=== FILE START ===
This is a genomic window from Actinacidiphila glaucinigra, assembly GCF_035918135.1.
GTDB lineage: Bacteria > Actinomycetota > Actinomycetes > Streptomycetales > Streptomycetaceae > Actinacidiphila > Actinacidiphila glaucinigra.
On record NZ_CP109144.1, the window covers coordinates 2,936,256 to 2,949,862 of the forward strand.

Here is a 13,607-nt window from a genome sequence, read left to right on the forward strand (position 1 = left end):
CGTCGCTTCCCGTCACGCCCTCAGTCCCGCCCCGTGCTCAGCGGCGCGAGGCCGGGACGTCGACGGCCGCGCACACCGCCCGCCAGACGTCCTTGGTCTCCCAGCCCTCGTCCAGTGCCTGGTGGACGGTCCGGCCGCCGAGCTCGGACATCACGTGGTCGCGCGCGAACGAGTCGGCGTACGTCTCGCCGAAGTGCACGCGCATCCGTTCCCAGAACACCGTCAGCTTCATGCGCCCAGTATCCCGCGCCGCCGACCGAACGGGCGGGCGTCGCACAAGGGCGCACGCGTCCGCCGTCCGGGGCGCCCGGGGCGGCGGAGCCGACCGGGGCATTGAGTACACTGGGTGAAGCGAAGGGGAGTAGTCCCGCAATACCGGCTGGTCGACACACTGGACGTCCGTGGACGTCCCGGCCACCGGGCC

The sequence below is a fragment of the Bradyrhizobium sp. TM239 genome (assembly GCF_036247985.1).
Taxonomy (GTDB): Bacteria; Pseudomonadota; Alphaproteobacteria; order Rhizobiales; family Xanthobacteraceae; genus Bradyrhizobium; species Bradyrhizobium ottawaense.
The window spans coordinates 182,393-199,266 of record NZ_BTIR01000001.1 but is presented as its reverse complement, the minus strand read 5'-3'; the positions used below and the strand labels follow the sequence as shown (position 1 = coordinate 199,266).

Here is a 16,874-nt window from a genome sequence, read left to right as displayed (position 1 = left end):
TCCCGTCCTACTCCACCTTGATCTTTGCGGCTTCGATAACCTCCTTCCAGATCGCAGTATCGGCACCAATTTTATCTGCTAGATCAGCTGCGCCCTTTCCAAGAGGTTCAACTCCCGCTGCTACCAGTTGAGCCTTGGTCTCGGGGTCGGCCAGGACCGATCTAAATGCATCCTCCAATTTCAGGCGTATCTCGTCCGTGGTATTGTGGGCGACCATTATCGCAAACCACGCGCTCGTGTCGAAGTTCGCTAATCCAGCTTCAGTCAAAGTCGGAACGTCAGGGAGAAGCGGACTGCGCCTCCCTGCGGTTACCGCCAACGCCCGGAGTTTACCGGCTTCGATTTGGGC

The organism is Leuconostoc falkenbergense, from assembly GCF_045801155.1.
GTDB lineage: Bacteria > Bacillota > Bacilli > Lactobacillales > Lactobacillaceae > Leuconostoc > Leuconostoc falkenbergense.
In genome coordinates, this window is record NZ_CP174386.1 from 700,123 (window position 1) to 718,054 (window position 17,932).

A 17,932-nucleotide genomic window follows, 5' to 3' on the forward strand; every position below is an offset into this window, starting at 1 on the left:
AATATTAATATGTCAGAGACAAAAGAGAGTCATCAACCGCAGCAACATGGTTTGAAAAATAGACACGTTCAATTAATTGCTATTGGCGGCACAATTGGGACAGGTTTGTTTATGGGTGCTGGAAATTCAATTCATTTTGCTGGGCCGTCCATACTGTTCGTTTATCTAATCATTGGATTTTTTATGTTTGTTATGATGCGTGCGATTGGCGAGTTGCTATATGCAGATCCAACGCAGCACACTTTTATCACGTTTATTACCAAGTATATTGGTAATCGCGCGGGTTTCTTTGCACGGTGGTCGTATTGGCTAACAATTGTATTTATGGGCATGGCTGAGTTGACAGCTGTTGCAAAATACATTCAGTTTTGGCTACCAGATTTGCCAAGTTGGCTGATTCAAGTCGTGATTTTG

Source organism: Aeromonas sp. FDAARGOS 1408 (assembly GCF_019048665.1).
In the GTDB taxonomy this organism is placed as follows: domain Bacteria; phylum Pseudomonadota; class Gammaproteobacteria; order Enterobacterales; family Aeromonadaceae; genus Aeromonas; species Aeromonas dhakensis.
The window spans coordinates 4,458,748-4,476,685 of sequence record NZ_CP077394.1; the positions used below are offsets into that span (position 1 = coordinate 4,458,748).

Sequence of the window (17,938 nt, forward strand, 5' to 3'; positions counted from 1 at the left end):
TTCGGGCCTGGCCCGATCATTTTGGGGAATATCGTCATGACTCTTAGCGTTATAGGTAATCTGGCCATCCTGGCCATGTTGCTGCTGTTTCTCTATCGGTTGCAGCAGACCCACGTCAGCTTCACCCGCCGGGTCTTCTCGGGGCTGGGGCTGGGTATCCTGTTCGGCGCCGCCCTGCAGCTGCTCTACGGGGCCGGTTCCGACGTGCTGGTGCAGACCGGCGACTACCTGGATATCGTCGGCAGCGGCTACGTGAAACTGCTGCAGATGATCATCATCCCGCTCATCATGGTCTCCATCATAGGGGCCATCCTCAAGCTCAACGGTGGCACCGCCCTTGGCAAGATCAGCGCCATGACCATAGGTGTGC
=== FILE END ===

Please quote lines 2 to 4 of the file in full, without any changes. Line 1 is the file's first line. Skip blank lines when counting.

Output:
GTDB lineage: Bacteria > Actinomycetota > Actinomycetes > Streptomycetales > Streptomycetaceae > Actinacidiphila > Actinacidiphila glaucinigra.
On record NZ_CP109144.1, the window covers coordinates 2,936,256 to 2,949,862 of the forward strand.

Here is a 13,607-nt window from a genome sequence, read left to right on the forward strand (position 1 = left end):